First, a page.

The `spectralGraphTopology`

package provides three main functions to estimate k-component, bipartite, and
k-component bipartite graphs, respectively: `learn_k_component_graph`

, `learn_bipartite_graph`

, and
`learn_bipartite_k_component_graph`

. In the next subsections, we will check out how to apply those functions
in synthetic datasets.

## Learning a grid graph

```
library(spectralGraphTopology)
library(igraph)
library(viridis)
set.seed(0)
# generate the graph and the data from the graph
p <- 64
grid <- make_lattice(length = sqrt(p), dim = 2)
n <- as.integer(100 * p)
E(grid)$weight <- runif(gsize(grid), min = 1e-1, max = 3)
L_true <- as.matrix(laplacian_matrix(grid)) # true Laplacian matrix
Y <- MASS::mvrnorm(n, mu = rep(0, p), Sigma = MASS::ginv(L_true))
# estimate the graph
S <- cov(Y)
graph <- learn_k_component_graph(S, w0 = "qp", beta = 20, alpha = 5e-3,
abstol = 1e-5, verbose = FALSE)
graph$Adjacency[graph$Adjacency < 5e-2] <- 0
estimated_grid <- graph_from_adjacency_matrix(graph$Adjacency,
mode = "undirected", weighted = TRUE)
# plots
colors <- viridis(20, begin = 0, end = 1, direction = -1)
c_scale <- colorRamp(colors)
E(estimated_grid)$color = apply(
c_scale(E(estimated_grid)$weight / max(E(estimated_grid)$weight)), 1,
function(x) rgb(x[1]/255, x[2]/255, x[3]/255))
E(grid)$color = apply(c_scale(E(grid)$weight / max(E(grid)$weight)), 1,
function(x) rgb(x[1]/255, x[2]/255, x[3]/255))
V(estimated_grid)$color = "grey"
V(grid)$color = "grey"
la <- layout_on_grid(grid)
par(mfrow = c(1, 2))
plot(grid, layout = la, vertex.label = NA, vertex.size = 3)
title("True grid graph")
plot(estimated_grid, layout = la, vertex.label = NA, vertex.size = 3)
title("Estimated grid graph")
```

## Learning a 3-component graph

The next snippet of code shows how to learn the clusters of a set of points distributed on the plane.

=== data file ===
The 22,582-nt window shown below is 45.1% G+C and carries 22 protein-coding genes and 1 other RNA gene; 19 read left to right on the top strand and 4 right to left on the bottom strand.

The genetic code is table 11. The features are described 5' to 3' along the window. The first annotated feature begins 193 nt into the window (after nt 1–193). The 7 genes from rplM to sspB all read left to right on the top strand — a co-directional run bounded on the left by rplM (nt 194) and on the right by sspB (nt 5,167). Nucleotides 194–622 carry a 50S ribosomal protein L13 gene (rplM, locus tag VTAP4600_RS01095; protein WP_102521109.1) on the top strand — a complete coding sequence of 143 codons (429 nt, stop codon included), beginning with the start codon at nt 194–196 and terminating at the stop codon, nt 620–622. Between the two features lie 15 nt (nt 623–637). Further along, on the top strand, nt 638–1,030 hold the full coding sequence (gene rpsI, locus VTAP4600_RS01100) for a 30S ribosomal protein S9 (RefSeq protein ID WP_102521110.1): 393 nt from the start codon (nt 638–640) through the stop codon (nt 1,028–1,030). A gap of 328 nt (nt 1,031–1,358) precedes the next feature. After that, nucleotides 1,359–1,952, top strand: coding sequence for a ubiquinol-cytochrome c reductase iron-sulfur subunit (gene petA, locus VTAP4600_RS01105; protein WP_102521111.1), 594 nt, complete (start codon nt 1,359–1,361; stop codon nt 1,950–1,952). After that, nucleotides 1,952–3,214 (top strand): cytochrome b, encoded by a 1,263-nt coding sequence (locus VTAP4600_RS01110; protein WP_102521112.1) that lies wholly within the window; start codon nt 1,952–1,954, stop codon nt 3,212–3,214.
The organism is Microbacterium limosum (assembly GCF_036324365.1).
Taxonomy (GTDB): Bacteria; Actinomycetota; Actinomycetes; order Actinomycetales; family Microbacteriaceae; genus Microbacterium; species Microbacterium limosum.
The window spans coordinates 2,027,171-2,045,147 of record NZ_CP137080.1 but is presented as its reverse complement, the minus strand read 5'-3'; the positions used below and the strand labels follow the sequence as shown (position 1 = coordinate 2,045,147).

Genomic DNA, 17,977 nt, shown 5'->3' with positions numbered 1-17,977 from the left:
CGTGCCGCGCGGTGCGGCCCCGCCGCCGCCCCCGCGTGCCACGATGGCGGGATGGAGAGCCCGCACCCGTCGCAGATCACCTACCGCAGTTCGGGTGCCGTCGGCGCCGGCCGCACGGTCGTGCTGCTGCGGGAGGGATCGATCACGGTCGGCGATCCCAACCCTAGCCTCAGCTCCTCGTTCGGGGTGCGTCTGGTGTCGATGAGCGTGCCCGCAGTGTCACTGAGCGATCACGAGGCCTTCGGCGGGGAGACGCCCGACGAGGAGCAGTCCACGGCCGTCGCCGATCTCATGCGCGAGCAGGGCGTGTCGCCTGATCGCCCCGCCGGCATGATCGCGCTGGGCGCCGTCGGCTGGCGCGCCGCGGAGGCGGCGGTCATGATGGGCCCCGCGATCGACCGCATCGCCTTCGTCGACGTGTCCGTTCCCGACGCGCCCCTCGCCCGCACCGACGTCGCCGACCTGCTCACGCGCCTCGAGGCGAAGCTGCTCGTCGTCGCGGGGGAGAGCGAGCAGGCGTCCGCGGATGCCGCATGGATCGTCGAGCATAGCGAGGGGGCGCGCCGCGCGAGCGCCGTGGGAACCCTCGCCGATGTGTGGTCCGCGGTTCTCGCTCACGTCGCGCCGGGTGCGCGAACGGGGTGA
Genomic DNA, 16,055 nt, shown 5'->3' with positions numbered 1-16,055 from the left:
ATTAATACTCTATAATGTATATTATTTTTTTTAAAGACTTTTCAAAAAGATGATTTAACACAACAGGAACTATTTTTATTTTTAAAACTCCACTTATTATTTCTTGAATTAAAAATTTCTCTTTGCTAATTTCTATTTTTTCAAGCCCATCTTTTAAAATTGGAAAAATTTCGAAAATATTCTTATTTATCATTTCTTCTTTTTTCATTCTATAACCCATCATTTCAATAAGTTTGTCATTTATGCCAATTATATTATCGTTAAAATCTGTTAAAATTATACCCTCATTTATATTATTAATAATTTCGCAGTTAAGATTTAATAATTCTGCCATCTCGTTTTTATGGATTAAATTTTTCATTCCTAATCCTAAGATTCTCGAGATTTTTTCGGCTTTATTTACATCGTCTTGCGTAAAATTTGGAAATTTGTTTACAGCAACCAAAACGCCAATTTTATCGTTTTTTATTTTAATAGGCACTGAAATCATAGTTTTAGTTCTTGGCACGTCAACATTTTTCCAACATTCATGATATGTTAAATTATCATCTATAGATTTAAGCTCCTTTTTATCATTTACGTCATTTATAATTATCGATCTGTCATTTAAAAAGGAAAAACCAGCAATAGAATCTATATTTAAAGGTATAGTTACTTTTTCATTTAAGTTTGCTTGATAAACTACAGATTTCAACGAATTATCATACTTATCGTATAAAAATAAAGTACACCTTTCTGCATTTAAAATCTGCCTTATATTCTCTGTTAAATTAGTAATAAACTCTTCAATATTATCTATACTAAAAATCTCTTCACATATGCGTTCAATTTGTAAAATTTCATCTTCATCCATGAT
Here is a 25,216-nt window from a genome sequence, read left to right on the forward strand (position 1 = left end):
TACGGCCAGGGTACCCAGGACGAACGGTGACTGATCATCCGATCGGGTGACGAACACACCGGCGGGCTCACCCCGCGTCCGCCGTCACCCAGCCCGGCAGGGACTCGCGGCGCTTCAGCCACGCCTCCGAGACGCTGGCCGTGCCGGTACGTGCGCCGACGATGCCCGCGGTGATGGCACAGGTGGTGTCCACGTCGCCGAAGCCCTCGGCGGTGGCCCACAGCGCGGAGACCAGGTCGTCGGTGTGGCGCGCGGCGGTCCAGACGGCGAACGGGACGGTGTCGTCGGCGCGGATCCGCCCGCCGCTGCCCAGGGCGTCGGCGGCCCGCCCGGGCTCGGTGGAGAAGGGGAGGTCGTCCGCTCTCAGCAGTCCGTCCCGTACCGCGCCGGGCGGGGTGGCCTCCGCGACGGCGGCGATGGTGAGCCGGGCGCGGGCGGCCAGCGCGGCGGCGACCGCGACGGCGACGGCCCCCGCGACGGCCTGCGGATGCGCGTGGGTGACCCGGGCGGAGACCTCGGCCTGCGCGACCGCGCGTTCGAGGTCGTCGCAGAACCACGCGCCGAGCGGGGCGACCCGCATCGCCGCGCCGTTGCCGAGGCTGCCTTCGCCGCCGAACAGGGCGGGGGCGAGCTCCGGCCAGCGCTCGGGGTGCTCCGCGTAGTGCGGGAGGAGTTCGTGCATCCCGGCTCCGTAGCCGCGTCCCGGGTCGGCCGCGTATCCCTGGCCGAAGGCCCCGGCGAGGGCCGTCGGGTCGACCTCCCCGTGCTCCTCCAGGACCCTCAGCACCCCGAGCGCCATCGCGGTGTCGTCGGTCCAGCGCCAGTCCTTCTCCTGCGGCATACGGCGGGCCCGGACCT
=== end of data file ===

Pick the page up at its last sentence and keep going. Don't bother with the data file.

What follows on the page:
```
library(spectralGraphTopology)
library(clusterSim)
library(igraph)
set.seed(42)
# generate the graph and the data from the graph
n <- 100 # number of nodes per cluster
circles3 <- shapes.circles3(n) # generate datapoints
k <- 3 # number of components
S <- crossprod(t(circles3$data)) # compute sample correlation matrix
# estimate the graph
graph <- learn_k_component_graph(S, k = k, beta = 1, verbose = FALSE,
fix_beta = FALSE, abstol = 1e-3)
# plots
# build network
net <- graph_from_adjacency_matrix(graph$Adjacency, mode = "undirected", weighted = TRUE)
# colorify nodes and edges
colors <- c("#706FD3", "#FF5252", "#33D9B2")
V(net)$cluster <- circles3$clusters
E(net)$color <- apply(as.data.frame(get.edgelist(net)), 1,
function(x) ifelse(V(net)$cluster[x[1]] == V(net)$cluster[x[2]],
colors[V(net)$cluster[x[1]]], '#000000'))
V(net)$color <- colors[circles3$clusters]
plot(net, layout = circles3$data, vertex.label = NA, vertex.size = 3)
title("Estimated graph on the three circles dataset")
```

Similar structures may be inferred as well. The plots below depict the results of applying
`learn_k_component_graph()`

on a variaety of spatially distributed points.

## Learning a bipartite graph

```
library(spectralGraphTopology)
library(igraph)
library(viridis)
library(corrplot)
set.seed(42)
# generate the graph and the data from the graph
n1 <- 10
n2 <- 6
n <- n1 + n2
pc <- .9
bipartite <- sample_bipartite(n1, n2, type="Gnp", p = pc, directed=FALSE)
# randomly assign edge weights to connected nodes
E(bipartite)$weight <- runif(gsize(bipartite), min = 0, max = 1)
# get true Laplacian and Adjacency
Ltrue <- as.matrix(laplacian_matrix(bipartite))
Atrue <- diag(diag(Ltrue)) - Ltrue
# get samples
Y <- MASS::mvrnorm(100 * n, rep(0, n), Sigma = MASS::ginv(Ltrue))
# estimate graph
S <- cov(Y) # compute sample covariance matrix
graph <- learn_bipartite_graph(S, z = 4, verbose = FALSE)
graph$Adjacency[graph$Adjacency < 1e-3] <- 0
# plots
par(mfrow = c(1, 2))
corrplot(Atrue / max(Atrue), is.corr = FALSE, method = "square", addgrid.col = NA,
tl.pos = "n", cl.cex = 1, mar=c(0, 0, 3, 2))
title("True Adjacency")
corrplot(graph$Adjacency / max(graph$Adjacency), is.corr = FALSE, method = "square",
addgrid.col = NA, tl.pos = "n", cl.cex = 1, mar=c(0, 0, 3, 2))
title("Estimated Adjacency")
```

```
# build networks
estimated_bipartite <- graph_from_adjacency_matrix(graph$Adjacency, mode = "undirected",
weighted = TRUE)
V(estimated_bipartite)$type <- c(rep(0, 10), rep(1, 6))